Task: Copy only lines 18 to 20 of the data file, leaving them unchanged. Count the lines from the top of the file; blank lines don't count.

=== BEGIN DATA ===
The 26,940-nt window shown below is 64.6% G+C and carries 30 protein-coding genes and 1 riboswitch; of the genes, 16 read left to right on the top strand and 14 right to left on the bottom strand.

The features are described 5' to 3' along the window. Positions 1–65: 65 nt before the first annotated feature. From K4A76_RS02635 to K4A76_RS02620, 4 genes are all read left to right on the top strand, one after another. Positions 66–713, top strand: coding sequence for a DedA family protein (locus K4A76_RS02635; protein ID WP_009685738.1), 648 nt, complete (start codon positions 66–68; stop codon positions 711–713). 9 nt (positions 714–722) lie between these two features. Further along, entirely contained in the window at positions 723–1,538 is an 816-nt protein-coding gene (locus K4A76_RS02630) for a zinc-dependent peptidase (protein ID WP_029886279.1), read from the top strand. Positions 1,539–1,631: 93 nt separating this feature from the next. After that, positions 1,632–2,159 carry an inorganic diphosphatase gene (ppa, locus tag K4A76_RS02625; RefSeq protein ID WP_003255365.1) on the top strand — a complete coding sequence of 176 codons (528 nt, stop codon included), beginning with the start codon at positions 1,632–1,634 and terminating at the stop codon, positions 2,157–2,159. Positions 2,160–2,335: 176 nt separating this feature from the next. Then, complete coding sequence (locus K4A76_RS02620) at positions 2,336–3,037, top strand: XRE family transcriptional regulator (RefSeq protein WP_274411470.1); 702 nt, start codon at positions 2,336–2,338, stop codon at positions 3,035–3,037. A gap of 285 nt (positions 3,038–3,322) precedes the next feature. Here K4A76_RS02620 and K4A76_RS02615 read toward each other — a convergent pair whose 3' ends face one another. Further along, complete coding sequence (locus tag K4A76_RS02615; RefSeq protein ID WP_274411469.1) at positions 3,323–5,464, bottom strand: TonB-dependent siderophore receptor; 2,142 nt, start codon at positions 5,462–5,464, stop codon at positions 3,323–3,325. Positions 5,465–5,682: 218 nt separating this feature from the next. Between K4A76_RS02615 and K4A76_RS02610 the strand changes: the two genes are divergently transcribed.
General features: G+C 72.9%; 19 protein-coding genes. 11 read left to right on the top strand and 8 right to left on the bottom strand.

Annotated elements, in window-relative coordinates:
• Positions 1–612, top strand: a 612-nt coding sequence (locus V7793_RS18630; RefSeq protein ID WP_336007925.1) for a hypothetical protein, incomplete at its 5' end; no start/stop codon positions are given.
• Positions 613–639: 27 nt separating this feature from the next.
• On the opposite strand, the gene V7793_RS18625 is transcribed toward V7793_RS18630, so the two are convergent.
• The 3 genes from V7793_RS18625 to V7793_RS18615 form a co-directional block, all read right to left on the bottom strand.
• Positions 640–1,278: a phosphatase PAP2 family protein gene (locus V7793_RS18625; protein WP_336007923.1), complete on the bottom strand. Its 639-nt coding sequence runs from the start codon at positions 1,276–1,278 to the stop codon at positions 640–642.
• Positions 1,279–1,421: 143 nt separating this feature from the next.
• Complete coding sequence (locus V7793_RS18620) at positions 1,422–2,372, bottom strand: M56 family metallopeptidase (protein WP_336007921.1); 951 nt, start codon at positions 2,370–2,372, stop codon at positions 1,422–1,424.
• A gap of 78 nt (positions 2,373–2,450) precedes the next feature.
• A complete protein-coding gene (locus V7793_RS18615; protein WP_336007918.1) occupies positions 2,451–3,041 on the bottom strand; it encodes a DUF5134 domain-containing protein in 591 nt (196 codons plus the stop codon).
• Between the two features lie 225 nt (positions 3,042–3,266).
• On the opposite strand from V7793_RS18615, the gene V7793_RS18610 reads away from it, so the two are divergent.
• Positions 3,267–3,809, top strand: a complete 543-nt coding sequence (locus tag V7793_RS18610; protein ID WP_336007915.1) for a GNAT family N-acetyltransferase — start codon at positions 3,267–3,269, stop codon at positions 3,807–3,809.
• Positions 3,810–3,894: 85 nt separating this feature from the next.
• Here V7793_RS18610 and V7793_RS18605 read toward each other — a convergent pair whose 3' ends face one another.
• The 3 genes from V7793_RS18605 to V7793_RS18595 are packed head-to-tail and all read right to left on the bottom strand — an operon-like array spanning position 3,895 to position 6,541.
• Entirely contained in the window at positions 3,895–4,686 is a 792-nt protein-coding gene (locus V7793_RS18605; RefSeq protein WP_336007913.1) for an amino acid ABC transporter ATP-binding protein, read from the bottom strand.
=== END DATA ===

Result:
• Here V7793_RS18610 and V7793_RS18605 read toward each other — a convergent pair whose 3' ends face one another.
• The 3 genes from V7793_RS18605 to V7793_RS18595 are packed head-to-tail and all read right to left on the bottom strand — an operon-like array spanning position 3,895 to position 6,541.
• Entirely contained in the window at positions 3,895–4,686 is a 792-nt protein-coding gene (locus V7793_RS18605; RefSeq protein WP_336007913.1) for an amino acid ABC transporter ATP-binding protein, read from the bottom strand.